De­sign for wa­ter con­ser­va­tion

Monthly Chronicle - - Home & Living -

In th­ese drought-rid­den times it’s never been more im­por­tant to in­clude ways to in­cor­po­rate wa­ter con­ser­va­tion into your home’s de­sign.

And whether it’s a new build or one you’re al­ready liv­ing in, it’s never too late either, ac­cord­ing to Archi­cen­tre Aus­tralia.

“As with all sus­tain­abil­ity mea­sures, wa­ter con­ser­va­tion is en­hanced by con­sid­er­ing a site’s nat­u­ral at­tributes, in­clud­ing slope, soil type, cli­mate and com­pat­i­bil­ity with either a pro­posed or ex­ist­ing dwelling,” Archi­cen­tre Aus­tralia Di­rec­tor Peter Ge­orgiev says.

“In­cor­po­rat­ing wa­ter con­ser­va­tion mea­sures in the de­sign phase of a new home or apart­ment and in the de­sign of ad­di­tions makes sure ben­e­fit is gained by the oc­cu­pants.

“The ex­ter­nal de­sign should con­sider the site’s nat­u­ral at­tributes and where ap­pro­pri­ate in­cor­po­rate grey wa­ter sys­tems, rain­wa­ter tanks, suit­able gut­ter­ing and down­pipes and wa­ter ef­fi­cient gar­dens – pos­si­bly even fea­ture ponds.

“Ponds can in­clude reed beds which pro­vide a nat­u­ral grey wa­ter re­cy­cling sys­tem that use plant roots in a bed of gravel to aer­ate the wa­ter and break­down bac­te­ria.”

In the gar­den mulch should be used to help re­tain mois­ture, plants should be low main­te­nance and not wa­ter-needy, and paving or decks should be con­sid­ered as an al­ter­na­tive to large lawns which are al­ways thirsty in sum­mer.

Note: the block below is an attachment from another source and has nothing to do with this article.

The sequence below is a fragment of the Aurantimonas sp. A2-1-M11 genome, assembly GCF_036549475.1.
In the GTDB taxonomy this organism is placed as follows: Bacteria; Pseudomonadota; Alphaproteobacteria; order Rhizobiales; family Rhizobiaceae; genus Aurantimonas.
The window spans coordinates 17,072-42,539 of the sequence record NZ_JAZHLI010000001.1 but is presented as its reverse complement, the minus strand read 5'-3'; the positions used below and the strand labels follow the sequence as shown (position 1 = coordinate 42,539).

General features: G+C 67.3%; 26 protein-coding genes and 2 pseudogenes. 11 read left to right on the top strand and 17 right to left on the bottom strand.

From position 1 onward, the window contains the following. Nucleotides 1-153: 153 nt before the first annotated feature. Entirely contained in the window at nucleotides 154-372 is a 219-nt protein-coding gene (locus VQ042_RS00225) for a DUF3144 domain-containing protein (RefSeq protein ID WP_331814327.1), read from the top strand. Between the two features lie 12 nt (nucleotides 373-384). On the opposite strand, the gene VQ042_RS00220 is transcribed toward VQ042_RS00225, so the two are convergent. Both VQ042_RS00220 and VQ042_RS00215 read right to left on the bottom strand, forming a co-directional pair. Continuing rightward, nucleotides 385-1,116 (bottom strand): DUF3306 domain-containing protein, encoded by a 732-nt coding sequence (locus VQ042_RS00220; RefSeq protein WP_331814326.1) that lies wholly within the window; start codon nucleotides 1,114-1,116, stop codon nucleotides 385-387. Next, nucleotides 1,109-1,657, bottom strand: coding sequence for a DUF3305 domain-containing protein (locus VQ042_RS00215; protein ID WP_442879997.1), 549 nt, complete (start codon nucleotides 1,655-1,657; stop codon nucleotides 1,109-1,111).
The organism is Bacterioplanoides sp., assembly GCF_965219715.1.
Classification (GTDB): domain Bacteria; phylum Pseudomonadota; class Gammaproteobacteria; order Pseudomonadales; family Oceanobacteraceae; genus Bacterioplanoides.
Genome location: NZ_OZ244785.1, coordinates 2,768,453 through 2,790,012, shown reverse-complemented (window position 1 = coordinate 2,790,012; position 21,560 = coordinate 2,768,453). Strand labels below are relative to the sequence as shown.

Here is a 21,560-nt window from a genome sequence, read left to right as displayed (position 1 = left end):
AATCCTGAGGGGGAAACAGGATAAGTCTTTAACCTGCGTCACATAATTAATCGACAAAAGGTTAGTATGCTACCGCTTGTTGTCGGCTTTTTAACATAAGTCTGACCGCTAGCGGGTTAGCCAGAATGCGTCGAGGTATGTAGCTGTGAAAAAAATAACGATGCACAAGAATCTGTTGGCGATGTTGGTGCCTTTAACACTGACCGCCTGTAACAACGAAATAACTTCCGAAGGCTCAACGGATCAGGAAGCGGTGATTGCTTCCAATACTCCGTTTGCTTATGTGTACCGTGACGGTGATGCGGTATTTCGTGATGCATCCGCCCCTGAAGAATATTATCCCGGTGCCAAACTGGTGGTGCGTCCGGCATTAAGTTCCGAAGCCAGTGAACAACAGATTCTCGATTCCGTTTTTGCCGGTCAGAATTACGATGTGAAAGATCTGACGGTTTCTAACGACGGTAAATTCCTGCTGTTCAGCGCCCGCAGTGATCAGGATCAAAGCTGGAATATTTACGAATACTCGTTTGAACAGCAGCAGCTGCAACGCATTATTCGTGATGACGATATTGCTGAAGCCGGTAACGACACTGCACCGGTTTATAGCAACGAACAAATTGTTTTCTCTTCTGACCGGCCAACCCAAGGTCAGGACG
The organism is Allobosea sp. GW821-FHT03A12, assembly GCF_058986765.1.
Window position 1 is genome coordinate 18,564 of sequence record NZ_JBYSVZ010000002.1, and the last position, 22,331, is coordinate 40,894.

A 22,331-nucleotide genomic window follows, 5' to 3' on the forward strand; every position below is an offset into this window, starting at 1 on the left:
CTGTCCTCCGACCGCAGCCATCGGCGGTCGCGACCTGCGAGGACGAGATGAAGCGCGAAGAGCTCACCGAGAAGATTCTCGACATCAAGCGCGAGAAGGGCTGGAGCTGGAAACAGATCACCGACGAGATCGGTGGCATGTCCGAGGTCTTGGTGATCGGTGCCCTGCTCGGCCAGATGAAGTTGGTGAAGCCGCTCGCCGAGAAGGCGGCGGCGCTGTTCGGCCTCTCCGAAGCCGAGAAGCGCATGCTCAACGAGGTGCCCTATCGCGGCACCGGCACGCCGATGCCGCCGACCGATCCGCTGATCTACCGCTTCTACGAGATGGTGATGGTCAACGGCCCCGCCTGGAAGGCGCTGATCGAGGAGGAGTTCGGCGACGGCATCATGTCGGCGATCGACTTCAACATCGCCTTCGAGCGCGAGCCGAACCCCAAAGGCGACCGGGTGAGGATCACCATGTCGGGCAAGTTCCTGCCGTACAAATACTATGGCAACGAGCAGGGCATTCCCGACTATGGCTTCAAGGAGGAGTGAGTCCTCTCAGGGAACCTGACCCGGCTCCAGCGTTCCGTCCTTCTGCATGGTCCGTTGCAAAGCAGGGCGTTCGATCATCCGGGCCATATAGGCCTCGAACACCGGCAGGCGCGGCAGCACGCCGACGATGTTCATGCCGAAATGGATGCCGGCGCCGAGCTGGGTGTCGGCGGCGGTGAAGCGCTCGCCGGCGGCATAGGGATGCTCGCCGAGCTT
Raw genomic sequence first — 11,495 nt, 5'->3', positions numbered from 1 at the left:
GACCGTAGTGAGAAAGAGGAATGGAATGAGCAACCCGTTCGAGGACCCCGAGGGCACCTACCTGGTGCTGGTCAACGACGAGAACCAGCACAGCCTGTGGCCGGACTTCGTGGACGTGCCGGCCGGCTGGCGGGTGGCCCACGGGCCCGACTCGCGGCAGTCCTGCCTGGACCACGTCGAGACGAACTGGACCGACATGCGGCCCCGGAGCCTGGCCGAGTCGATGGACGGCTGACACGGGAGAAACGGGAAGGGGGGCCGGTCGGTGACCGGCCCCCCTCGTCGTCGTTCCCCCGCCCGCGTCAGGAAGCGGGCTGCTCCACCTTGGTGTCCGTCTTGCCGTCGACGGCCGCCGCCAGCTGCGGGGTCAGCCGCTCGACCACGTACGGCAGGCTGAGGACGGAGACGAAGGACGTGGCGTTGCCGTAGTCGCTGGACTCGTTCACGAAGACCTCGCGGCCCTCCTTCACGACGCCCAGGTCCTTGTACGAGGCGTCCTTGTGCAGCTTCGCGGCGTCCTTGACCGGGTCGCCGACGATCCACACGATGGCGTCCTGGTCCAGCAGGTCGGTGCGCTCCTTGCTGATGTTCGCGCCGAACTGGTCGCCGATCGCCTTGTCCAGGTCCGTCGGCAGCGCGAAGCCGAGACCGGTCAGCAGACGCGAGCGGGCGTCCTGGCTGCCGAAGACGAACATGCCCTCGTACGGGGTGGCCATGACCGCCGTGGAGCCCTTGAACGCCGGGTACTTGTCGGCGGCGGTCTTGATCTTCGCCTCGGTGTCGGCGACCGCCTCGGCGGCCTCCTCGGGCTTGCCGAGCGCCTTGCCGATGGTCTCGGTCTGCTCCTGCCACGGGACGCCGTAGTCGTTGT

“In dry pe­ri­ods, plants should be given a long soak once a week and in time, they’ll de­velop bet­ter root sys­tems and even­tu­ally need less wa­ter­ing.”

Land­scape ar­chi­tects have par­tic­u­lar knowl­edge re­gard­ing ap­pro­pri­ate plant species, paving ma­te­ri­als, heights of paving rel­a­tive to in­ter­nal floor lev­els, deck­ing, en­ter­tain­ing ar­eas and other out­door ef­fects.

“It’s wise to seek their ad­vice on ef­fec­tive, sus­tain­able and com­ple­men­tary strate­gies for ex­ter­nal de­sign and work as land­scape trades­peo­ple of­ten fo­cus on one as­pect,” says Peter.

In­ter­nally, de­sign is also im­por­tant to make ef­fi­cient use of na­ture’s pro­vi­sions, he says. “Grey wa­ter can also be utilised for toi­let flush­ing in many lo­ca­tions while rain­wa­ter tanks can also be used for this pur­pose.”

On con­vert­ing ex­ist­ing sys­tems to re­duce wa­ter use, Peter says: “De­pend­ing on how easy it is to ac­cess ex­ist­ing fix­tures – say ground floor toi­lets and laun­dry taps serv­ing wash­ing ma­chines – some di­ver­sion plumb­ing will be re­quired from the wa­ter tank – usu­ally in­clud­ing a pump.

“It’s also im­por­tant that wa­ter-friendly de­vices are in­stalled by res­i­dents, in­clud­ing WELS rated taps (a rat­ings sys­tem set up by plumb­ing au­thor­i­ties for taps and all plumb­ing fix­tures, to in­di­cate wa­ter ef­fi­ciency) and wash­ing ma­chines and dish­wash­ers with high wa­ter ef­fi­ciency rat­ings to min­imise the im­pact on wa­ter use.”

Archi­cen­tre Aus­tralia has mem­ber ar­chi­tects and pro­vides de­sign ad­vice and assess­ment that puts live­abil­ity in­clud­ing sus­tain­abil­ity, at the fore­front of home de­sign. It also al­lows con­sumers to re­ceive in­de­pen­dent ad­vice – usu­ally at the front end of a process of in­ter­fac­ing with the build­ing and prop­erty in­dus­try. For more go­cen­treaus­

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